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Veterans Receive Wrong Prostate Cancer Treatment In VA Hospital


The VA Medical System has been in the news during the past year due to veterans being exposed to HIV and hepatitis during routine colonoscopy. Several veterans became infected due to the improper sterilization of the instruments used. The hospitals involved were located in Miami, Fla., Murfreesboro, Tenn. (where the problem was first detected), and Augusta, Ga. Now the Philadelphia VA Medical Center is the focus of a failure of oversight and problems in prostate cancer care. As many as 92 veterans received incorrect doses of radiation for their prostate cancer treatment.

The veterans were to receive implanted radioactive seeds (brachytherapy) as treatment for their prostate cancer. The use of these radioactive seeds when implanted correctly focus the radiation in the prostate and limit the damage to nearby tissues.

Several of the veterans received incorrect doses (often too small for adequate treatment) of radiation while others had improper placement of the seeds. Some were improperly placed into the bladder and/or rectum rather than the prostate. In at least one case, the improperly placed seeds may have contributed to rectal bleeding.

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It is reported that all of the affected veterans have since gotten follow-up care. Eight patients received additional seed implants for their prostate cancer treatment at the VA Medical Center in Seattle.

Brachytherapy is usually done as an outpatient procedure under spinal anesthesia. An ultrasound probe is inserted into the rectum and used to guide the placement of the radioactive seeds. The seeds are then implanted into the prostate through very thin needles. Depending on different variables, between 50 and 100 seeds are used. The needles are inserted into the skin between the scrotum and rectum. The US probe is used to guide the needles into the right place to most effectively treat the cancer.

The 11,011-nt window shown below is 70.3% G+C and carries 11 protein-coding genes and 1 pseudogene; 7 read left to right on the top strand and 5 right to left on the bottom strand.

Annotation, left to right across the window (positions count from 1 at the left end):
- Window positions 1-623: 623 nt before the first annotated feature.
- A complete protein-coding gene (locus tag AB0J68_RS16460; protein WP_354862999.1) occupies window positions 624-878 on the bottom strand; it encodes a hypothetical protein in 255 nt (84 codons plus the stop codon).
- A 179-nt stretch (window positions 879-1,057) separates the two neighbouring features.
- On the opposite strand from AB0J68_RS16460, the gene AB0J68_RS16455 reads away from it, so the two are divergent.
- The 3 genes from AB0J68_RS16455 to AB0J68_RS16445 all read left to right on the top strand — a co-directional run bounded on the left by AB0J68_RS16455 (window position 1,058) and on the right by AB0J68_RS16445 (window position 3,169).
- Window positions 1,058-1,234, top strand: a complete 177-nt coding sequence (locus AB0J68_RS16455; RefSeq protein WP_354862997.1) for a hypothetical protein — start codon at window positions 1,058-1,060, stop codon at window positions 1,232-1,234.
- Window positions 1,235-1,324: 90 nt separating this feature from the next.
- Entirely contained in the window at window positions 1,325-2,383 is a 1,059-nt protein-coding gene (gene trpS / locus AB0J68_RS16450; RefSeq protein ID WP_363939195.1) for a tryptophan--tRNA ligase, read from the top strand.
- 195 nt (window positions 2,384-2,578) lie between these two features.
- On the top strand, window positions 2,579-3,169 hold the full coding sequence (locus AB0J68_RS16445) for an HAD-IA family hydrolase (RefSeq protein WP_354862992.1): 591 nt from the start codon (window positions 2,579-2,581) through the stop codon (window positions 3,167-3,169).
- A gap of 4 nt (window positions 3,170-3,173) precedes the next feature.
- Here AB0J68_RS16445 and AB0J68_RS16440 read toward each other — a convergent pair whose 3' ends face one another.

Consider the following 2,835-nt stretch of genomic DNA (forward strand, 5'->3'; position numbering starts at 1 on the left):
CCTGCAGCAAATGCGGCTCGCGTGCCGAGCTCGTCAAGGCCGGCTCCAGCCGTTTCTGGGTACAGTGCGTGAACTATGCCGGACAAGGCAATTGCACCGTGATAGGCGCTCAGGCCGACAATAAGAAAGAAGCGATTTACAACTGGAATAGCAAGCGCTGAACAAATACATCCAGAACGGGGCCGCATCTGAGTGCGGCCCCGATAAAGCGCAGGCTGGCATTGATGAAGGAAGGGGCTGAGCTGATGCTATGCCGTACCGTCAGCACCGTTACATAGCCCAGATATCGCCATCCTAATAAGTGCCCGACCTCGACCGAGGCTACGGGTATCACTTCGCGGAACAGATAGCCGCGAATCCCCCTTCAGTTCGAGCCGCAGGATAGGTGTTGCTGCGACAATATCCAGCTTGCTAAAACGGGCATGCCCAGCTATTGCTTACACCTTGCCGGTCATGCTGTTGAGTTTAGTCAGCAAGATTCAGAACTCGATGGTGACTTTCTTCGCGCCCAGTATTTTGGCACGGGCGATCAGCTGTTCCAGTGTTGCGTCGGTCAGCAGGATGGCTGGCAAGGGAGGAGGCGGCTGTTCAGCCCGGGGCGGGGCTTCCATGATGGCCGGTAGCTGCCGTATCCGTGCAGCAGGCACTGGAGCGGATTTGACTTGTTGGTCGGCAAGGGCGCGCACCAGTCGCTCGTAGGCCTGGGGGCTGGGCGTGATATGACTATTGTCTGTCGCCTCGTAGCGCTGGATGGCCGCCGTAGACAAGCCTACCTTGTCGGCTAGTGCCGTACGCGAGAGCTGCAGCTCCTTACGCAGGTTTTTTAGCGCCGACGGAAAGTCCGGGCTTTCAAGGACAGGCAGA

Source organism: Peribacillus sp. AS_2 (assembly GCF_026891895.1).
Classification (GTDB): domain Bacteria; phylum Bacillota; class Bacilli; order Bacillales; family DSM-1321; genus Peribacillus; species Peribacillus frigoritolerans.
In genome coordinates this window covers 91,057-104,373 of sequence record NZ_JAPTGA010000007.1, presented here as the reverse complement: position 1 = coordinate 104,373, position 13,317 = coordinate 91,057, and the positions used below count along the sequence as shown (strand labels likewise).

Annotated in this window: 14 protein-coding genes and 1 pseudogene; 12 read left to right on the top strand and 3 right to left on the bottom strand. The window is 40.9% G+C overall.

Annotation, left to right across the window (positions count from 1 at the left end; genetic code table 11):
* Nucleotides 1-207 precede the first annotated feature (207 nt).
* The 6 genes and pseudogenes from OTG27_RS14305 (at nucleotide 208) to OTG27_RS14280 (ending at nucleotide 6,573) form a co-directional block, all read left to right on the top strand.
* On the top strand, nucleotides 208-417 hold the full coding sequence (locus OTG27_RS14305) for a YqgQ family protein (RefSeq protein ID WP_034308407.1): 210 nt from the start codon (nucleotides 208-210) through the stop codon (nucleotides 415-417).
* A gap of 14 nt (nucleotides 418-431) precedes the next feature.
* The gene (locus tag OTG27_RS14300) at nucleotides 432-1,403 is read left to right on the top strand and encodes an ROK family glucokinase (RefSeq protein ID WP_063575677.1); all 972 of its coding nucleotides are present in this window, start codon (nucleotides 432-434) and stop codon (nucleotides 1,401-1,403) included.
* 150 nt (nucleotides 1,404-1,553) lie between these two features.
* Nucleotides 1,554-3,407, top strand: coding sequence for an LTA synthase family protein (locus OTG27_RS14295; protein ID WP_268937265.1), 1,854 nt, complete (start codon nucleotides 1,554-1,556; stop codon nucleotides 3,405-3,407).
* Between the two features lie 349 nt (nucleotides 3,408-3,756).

The seeds used in prostate brachytherapy may include Iodine-125, Palladium-103, and echnogenic Iodine-125 seeds. They emit a low level of radiation which doesn’t usually travel beyond the prostate. Because there is such a small amount of radiation involved, it is not considered a risk to others. Ask your doctor questions about what the precautions should be, or any other questions that you have about the safety of the radiation used in brachytherapy treatments.

Related article
Veterans Get Tested for HIV and Hepatitis After Colonoscopy

New York Times
American Brachytherapy Society
Philadelphia VA Healthcare System